Getting a job after graduation is the goal of most college students. But for many, the job search, interview, and employment process is completely new.
For many parents, it’s likely been a few more years than you’ll want to admit since you searched for your first job, or maybe any job at all. With that in mind, we have some ideas for you that you can share with your graduate to help them with their first professional job hunt.
The days of anonymity are long over. Employers not only know that prospective employees are on social media sites like Instagram, SnapChat, Twitter, and Facebook, but they expect to see them there as well. Because of this, advising your child to eliminate their social media accounts during the job search isn’t a good idea. Instead, encourage them to make sure that nothing they have on social media would cause an employer concern. Let’s put it this way, no offensive language, unsavory pictures, or any content that grandma would be upset over. When employers review an applicant’s social media, it allows them to get a feel for how your graduate presents themselves to the world and will likely present themselves as a representative of their company.
This time, the resume your child used while in college to get part-time jobs or internships likely won’t cut it in their professional job hunt. They will need a professional looking resume that emphasizes work experience as opposed to academic and extracurriculars. Most employers are not going to be interested in the long list of classes they took while in college.
For best results, seek help on building their resume. There are many online options your graduate can use, and the career planning office at their college should have resume and cover letter help available too. Remind them that if employment after graduation is the goal, getting the best resume you can in the hands of employers is critical.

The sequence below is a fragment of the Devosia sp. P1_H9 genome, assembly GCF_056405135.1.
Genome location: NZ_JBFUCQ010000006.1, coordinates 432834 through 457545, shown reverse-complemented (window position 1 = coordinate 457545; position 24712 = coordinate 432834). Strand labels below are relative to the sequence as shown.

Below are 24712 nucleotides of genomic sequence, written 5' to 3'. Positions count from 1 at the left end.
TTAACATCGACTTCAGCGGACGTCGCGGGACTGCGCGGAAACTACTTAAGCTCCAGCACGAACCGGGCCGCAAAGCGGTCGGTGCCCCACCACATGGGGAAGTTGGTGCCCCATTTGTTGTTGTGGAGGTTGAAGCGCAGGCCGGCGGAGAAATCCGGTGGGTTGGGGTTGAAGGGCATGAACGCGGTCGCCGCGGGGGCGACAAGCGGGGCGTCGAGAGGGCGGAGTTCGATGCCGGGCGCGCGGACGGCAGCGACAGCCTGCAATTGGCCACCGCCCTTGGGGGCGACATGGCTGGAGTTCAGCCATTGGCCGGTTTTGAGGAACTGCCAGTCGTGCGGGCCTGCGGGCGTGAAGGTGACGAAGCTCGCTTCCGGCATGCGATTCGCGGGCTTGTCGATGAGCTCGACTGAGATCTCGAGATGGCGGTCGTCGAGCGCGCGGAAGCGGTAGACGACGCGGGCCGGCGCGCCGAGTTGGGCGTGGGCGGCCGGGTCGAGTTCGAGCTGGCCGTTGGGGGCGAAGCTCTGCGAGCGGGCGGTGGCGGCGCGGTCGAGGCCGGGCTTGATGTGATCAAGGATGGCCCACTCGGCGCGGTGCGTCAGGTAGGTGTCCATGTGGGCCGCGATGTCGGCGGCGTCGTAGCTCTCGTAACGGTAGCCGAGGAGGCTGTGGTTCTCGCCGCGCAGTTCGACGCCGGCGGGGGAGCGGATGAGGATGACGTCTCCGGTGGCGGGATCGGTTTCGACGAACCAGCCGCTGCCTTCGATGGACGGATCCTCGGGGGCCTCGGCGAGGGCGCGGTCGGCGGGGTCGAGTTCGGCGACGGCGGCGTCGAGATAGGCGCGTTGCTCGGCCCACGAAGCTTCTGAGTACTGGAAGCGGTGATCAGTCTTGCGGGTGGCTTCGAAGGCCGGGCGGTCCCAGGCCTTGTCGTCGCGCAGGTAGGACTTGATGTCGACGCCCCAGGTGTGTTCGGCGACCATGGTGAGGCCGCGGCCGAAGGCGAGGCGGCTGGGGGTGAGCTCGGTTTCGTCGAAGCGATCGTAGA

A full-time, benefits-eligible job is likely the goal, but internships shouldn’t necessarily be looked down upon either. Depending on the industry your child wants to enter, an internship might well be a great option to start. Internships don’t come with benefits, but they do come with a strong emphasis on work-based learning. Interns learn while on the job, gaining necessary skills in the industry. Whether they work for that company after the internship or not, they will gain beneficial experience to further build their resume as they advance in their career.
Now this might be the tough conversation. Many recent grads have difficulty with setting realistic expectations for their entry-level abilities and pay. Encourage your child to research the duties expected for entry-level jobs in the field they are looking to enter, as well as average starting salaries. First-year employees can’t expect to be making the salary of a 10-year veteran worker or be experienced enough for a job that comes with that type of salary in their field. For help, students can use a site like My Next Move or the Bureau of Labor Statistics Occupational Outlook Handbook which provides information on a plethora of careers, with skills and education needed, as well as reliable pay information. This way, your child starts the job hunt process with realistic expectations.
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